List of active policies
|Malpractice Policy Summary||Other policy||Authenticated users|
This is a summary of the NCRQ Malpractice Policy. It sets out some of the more important aspects of malpractice, and how to avoid it. For further details, see the full NCRQ Malpractice Policy available under the "Information" tab in the top menu.
What is malpractice?
Malpractice can take several forms, and is not just limited to deliberate acts. It can be committed not just by current students but also former students and third parties.
Before you submit any assessment you will be asked to declare that you have read this policy and that you agree that all submitted work is wholly your own. We take this statement extremely seriously, and we will take any false declaration into consideration if evidence of malpractice is uncovered in your assessments.
Examples of the different types of malpractice are given below:
Plagiarism is the act of taking someone else’s work and passing it off as your own. This includes incorporating either unattributed direct quotations or substantial paraphrasing from the work of others.
It is important to cite all sources whose work has been drawn upon and reference them fully.
Plagiarism can be intentional or inadvertent - but an offence still exists. You cannot use other people’s ideas, words, images or data in your assignment unless you provide full details of your sources. However, using another student’s work is always unacceptable even if this is referenced, and will result in severe academic and professional penalties.
NCRQ takes plagiarism very seriously, and it can attract severe academic penalties which may impact on your professional career.
Examples of plagiarism include:
expressing someone else’s ideas without giving a reference. This includes ideas that are quoted directly and those that are expressed in your own words.
using somebody’s exact words without quotation marks and a correct reference
expressing ideas using some of your own words but neglecting to significantly change the author’s original version.
It is important to be especially careful when taking ideas from internet sources - much of our plagiarism cases come from students who have copied paragraphs from online policies or documentation.
Ignorance of referencing cannot be accepted as a mitigating circumstance, and will be viewed just as seriously as those who intentionally seek to plagiarise.
Make sure you reference all the external sources that you have used.
NCRQ does not require specific academic referencing to be used (e.g. Harvard or Oxford referencing, etc).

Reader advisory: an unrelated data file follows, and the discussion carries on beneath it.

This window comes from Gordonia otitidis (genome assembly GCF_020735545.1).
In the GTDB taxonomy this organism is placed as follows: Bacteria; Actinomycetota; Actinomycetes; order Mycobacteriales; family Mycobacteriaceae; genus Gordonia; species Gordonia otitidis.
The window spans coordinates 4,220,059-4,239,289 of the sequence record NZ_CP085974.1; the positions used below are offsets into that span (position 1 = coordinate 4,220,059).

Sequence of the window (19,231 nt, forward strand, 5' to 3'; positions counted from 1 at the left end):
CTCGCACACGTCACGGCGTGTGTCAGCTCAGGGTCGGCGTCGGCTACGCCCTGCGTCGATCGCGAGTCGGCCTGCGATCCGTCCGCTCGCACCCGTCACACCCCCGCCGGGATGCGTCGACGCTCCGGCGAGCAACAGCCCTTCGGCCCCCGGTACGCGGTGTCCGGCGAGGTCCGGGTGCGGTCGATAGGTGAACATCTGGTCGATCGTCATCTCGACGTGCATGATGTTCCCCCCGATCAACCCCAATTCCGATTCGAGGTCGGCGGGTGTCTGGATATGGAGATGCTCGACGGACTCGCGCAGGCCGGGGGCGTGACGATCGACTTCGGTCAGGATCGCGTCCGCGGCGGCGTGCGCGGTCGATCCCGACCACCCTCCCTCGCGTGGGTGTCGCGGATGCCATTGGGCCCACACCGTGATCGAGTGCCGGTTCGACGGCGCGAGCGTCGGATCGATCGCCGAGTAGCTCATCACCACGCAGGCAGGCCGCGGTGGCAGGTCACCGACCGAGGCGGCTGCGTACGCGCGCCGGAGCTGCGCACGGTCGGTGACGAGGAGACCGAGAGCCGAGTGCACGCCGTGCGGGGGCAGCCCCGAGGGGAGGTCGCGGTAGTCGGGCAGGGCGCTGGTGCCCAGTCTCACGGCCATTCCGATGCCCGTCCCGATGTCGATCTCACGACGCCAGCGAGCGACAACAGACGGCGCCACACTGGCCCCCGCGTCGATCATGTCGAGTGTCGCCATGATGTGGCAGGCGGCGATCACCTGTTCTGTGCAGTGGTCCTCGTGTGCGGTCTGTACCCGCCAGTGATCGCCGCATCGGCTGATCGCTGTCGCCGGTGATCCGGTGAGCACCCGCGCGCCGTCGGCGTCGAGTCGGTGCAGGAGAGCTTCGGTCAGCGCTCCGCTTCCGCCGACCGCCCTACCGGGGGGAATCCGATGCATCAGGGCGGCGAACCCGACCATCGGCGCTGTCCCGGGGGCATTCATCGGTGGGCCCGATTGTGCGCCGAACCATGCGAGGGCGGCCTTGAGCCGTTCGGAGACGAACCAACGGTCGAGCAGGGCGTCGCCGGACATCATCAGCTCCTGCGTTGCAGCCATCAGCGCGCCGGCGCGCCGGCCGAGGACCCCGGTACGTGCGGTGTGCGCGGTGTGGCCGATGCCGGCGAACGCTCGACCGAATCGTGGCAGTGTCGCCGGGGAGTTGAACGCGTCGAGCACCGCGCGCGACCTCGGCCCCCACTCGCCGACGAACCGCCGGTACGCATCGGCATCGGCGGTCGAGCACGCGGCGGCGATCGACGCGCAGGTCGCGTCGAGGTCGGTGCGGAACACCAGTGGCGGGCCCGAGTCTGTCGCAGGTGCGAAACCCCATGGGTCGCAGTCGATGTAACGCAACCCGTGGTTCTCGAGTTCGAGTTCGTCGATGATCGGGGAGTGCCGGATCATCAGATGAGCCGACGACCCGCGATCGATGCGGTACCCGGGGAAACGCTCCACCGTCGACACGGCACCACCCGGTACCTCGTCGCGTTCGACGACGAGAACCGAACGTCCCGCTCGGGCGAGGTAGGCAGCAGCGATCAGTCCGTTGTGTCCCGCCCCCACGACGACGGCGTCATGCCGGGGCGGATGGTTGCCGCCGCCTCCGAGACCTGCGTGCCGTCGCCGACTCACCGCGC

It should be clear which parts of the work have been copied (e.g. using quotes, a different font, a number reference, etc.), and where it has come from.
The nature of NCRQ assessments will often require sections of guidance documents to be included in assessments. This is quite acceptable - as long as it is referenced.
Collusion is when two or more people combine to produce a piece of work for assessment that is passed off as the work of one student alone. It also includes attempts to collude with others.
Sharing ideas is an excellent way to learn, as you can bounce ideas off each other and find alternative points of view. However, copying from other past or present students is never acceptable.
Examples of collusion:
Student A allows student B to copy their work. Both students will have committed malpractice and both will be penalised.
✔ Asking a student how to approach an assignment
✔ Sharing ideas about how an assessment has been tackled
✔ Asking a student for help understanding a concept
✔ Explaining theoretical principles and advice on general sources
✘ Asking for a copy of a completed assessment (regardless of whether it is used)
✘ Giving another student a copy of your completed assessment
✘ Asking another student for feedback from a completed assessment
✘ Giving another student a copy of your assessment feedback
✘ Posting a question (even if edited to change facts) about an assessment on an online forum
You should be confident that every sentence of your assessment is your own (unless it is a fully referenced quotation) and you should be able to fully explain concepts, if asked, in your validation interview.
Do not show your assessments or feedback to others.
If you agree to help other students, do so by improving their understanding, not by giving them the answer. Alternatively, tell them to plan in advance and contact their tutor who will be happy to help them.
If in doubt, speak to your tutor. You will not be penalised for asking your tutor a question, even if they are not permitted to answer.